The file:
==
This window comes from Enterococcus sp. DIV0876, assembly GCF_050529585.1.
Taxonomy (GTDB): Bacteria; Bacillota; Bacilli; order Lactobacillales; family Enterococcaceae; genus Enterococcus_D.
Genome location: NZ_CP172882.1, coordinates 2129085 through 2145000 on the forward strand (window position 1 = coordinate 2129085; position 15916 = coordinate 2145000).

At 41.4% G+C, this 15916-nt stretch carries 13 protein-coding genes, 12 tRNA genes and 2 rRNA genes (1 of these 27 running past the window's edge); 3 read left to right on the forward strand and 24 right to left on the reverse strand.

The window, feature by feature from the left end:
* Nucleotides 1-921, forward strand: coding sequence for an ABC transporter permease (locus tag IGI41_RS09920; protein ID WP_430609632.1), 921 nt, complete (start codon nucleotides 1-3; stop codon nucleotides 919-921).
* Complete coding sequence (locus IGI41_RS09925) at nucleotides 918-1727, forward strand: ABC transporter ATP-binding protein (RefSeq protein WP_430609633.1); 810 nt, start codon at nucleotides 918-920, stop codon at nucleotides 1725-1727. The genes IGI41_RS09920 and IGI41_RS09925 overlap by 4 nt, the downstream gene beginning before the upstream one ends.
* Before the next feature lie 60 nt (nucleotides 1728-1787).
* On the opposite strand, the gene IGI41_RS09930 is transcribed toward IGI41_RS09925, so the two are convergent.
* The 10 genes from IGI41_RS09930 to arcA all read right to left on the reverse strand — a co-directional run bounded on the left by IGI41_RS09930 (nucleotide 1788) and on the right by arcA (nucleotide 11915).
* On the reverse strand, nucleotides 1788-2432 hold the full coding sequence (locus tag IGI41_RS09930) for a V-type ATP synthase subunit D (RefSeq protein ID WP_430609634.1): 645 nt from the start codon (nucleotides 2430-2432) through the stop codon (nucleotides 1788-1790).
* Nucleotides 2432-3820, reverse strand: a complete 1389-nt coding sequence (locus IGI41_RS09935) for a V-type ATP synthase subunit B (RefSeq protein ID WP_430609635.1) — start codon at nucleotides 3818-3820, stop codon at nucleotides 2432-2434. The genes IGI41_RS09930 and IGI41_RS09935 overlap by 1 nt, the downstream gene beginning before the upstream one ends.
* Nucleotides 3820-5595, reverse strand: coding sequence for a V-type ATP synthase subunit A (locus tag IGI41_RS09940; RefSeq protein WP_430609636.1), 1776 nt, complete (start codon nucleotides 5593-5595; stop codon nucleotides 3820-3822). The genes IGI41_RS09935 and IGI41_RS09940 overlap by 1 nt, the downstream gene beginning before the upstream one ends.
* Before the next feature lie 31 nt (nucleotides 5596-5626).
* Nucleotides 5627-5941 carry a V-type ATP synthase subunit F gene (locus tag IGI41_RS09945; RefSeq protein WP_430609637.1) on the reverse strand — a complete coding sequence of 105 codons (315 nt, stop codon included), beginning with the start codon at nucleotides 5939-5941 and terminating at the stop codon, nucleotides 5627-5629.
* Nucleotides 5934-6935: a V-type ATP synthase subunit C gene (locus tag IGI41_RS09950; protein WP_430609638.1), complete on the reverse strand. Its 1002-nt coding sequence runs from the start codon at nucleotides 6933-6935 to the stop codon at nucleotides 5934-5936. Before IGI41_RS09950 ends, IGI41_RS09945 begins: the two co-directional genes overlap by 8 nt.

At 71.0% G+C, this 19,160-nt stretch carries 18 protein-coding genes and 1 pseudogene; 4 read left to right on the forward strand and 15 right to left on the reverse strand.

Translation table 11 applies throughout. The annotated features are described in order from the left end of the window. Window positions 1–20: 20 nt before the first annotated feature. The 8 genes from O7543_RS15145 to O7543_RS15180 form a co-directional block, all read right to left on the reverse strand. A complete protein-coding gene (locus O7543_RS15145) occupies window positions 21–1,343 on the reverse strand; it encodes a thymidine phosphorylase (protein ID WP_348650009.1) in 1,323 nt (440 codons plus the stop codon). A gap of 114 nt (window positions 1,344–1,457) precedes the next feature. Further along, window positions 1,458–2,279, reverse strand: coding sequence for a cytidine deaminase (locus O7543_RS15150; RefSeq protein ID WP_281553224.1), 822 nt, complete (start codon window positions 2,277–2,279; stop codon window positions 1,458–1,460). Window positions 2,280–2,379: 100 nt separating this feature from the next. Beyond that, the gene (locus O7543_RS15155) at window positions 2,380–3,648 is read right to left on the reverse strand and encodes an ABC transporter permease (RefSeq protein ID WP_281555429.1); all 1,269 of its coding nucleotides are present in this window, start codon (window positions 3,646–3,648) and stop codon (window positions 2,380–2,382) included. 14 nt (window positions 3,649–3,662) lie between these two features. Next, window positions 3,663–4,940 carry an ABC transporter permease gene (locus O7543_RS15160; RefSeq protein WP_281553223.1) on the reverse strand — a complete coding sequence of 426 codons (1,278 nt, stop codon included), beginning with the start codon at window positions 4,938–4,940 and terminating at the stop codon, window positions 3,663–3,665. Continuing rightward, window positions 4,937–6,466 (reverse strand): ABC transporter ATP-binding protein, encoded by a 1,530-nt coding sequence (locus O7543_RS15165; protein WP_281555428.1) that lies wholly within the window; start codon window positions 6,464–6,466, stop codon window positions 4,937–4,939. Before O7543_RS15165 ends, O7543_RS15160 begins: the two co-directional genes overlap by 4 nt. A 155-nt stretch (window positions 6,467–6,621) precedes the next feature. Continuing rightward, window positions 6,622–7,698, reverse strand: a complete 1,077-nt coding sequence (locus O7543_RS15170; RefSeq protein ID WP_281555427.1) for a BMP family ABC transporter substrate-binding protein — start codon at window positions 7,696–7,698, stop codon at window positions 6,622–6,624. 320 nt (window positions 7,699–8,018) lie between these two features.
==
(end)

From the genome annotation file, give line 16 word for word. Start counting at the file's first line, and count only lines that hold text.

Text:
* Nucleotides 5934-6935: a V-type ATP synthase subunit C gene (locus tag IGI41_RS09950; protein WP_430609638.1), complete on the reverse strand. Its 1002-nt coding sequence runs from the start codon at nucleotides 6933-6935 to the stop codon at nucleotides 5934-5936. Before IGI41_RS09950 ends, IGI41_RS09945 begins: the two co-directional genes overlap by 8 nt.